EFFECT OF THE VOLUMETRIC CHANGES OF COMPACTED SOIL UNDER DIFFERENT LOADS AND INFLATION PRESSURES FOR VEGETABLE ROOT CROPS (POTATO)

A. Mohsenimanesh, S.M. Ward
A methodology to estimate the volume of compacted soil as a function of inflation pressure and load for a 16.9R38 pneumatic tractor tire was proposed. The estimation was based on ‘on-the-move’ monitoring of soil-tire interface pressure and the composite contact length determined from the contact pressures and the depths and widths of ruts formed in the soil. The volume of compacted soil was investigated on the face of one lug and on an under tread region between two lugs of a tire in a soft clay soil. The tire was instrumented with six miniature pressure transducers, amplifiers, and a wireless data communication system. The instrumented tire was run at a constant forward speed of 0.27 m/s, 23% slip on a soft soil, 0.48 MPa cone index, 25.6% d.b. moisture content with specific values of load, and inflation pressure. The volume of compacted soil enabled volumetric changes of compacted soil to be identified and magnified at the tire contact patch as one of the main causes of the degradation of soils after traffic pass. The volume of the compacted soil on the lug face was substantially greater than the volume of compacted soil on the under tread. The volume of compacted soil for the overinflated treatment was more concentrated at the tire lug centerline and middle position than at the edge of the tread. The volume of compacted soil for the underinflated treatment was more concentrated at the tire lug edge and middle position than center of the tread. The soil-tire interface contact pressure distributions results showed that as inflation pressure increased in over¬inflated treatment or load increased in the underinflated treatment, the stresses near the center and edge of the tire were increased in the respective treatments and trans¬ferred to the soft clay soil as a compaction increase sensed with the cone penetrometer and indicated as a significant effect on soil strength. As a result, these soil conditions can delay root extension or even prevent penetration into the subsoil, especially for root crops and, therefore, changes in the management of vehicles and their running gear will have both direct and indirect effects on the overall profitability of whole-farm enterprises.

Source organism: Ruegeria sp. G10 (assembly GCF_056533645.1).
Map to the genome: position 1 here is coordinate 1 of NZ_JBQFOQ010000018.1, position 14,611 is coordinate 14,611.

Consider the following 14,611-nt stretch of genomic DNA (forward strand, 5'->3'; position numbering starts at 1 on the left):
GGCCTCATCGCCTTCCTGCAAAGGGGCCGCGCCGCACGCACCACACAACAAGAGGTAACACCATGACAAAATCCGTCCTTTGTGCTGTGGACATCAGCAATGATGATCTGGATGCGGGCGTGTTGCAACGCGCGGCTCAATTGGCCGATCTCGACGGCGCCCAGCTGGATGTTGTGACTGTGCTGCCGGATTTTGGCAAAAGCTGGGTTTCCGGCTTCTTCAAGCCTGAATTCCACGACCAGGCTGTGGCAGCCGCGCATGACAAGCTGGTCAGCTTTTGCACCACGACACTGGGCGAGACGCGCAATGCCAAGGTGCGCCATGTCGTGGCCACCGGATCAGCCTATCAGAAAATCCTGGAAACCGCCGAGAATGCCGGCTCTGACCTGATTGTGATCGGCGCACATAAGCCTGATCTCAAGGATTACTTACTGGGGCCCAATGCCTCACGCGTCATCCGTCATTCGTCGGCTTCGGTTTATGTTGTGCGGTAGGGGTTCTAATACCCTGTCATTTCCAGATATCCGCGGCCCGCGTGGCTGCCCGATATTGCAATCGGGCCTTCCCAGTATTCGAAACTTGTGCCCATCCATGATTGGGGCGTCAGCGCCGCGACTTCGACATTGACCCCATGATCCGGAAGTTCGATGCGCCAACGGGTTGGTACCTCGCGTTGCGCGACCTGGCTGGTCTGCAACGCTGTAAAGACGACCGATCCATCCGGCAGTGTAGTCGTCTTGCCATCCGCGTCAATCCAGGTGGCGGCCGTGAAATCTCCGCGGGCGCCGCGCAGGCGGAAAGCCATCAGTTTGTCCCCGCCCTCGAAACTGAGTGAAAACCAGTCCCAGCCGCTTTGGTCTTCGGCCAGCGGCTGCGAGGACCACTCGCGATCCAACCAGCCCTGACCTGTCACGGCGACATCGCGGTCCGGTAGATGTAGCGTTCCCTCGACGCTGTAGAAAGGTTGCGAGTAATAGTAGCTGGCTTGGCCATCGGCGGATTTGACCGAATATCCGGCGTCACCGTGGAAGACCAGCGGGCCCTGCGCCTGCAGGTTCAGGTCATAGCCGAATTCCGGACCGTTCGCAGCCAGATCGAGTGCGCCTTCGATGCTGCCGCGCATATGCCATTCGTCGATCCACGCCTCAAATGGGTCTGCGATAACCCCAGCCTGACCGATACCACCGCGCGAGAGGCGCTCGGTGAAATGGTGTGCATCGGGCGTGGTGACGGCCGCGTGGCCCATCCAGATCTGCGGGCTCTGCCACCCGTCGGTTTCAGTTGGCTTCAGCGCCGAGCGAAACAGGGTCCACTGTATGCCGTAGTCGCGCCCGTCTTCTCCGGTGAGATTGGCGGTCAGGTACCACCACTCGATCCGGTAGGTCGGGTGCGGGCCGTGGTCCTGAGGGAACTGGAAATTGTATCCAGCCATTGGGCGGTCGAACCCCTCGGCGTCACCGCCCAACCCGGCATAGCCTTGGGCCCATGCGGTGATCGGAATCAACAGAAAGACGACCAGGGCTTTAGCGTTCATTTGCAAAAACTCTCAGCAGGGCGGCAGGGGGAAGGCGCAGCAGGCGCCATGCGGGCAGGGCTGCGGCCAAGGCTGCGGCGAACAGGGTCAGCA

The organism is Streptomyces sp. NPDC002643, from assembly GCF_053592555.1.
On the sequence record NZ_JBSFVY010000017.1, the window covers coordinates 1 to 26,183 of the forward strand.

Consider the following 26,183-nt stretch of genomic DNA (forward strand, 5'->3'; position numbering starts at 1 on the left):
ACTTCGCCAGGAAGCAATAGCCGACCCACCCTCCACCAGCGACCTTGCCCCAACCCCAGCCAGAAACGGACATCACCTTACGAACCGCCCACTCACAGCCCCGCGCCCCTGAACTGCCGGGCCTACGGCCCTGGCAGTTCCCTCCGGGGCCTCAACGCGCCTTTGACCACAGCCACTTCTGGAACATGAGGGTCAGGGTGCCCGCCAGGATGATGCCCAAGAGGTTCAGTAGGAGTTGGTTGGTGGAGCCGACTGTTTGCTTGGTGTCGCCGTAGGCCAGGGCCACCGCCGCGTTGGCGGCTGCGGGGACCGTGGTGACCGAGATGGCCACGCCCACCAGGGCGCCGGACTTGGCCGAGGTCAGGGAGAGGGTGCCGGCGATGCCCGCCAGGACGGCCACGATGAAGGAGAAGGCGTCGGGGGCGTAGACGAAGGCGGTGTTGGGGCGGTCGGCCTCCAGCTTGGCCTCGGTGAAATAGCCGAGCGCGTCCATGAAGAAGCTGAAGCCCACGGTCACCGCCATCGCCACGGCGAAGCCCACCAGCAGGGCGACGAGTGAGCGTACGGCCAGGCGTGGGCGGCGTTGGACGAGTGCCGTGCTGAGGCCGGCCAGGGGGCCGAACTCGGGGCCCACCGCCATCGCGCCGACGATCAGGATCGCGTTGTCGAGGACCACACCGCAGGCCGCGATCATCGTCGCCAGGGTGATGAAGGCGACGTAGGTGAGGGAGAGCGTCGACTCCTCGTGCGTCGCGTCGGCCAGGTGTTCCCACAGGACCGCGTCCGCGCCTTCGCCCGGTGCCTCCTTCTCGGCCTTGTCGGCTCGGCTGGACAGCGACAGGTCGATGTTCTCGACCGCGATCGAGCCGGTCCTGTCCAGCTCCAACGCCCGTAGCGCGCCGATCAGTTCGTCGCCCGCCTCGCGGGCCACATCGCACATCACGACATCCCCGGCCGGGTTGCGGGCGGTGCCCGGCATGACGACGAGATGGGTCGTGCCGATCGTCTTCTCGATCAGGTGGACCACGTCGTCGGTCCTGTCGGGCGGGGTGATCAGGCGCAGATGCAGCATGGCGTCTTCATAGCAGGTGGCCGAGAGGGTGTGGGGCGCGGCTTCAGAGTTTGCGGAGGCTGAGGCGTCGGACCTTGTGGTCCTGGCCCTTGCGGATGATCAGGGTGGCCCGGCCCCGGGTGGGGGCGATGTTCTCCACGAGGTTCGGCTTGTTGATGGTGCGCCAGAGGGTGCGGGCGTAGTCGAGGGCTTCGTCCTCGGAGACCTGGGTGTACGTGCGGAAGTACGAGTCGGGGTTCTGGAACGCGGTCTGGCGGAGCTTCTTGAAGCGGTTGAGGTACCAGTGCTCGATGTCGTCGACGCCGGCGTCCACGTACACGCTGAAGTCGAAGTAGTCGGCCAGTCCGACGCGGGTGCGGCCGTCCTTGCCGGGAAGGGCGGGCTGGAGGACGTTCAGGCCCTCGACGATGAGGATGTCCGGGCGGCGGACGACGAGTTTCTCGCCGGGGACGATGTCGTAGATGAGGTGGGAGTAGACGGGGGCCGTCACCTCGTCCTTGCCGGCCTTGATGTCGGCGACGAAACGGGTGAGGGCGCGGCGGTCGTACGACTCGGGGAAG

Mohsenimanesh, A. and Ward, S.M. (2009). EFFECT OF THE VOLUMETRIC CHANGES OF COMPACTED SOIL UNDER DIFFERENT LOADS AND INFLATION PRESSURES FOR VEGETABLE ROOT CROPS (POTATO). Acta Hortic. 824, 191-198
DOI: 10.17660/ActaHortic.2009.824.22
https://doi.org/10.17660/ActaHortic.2009.824.22
soil compaction, cone index, inflation pressure, load
English

Acta Horticulturae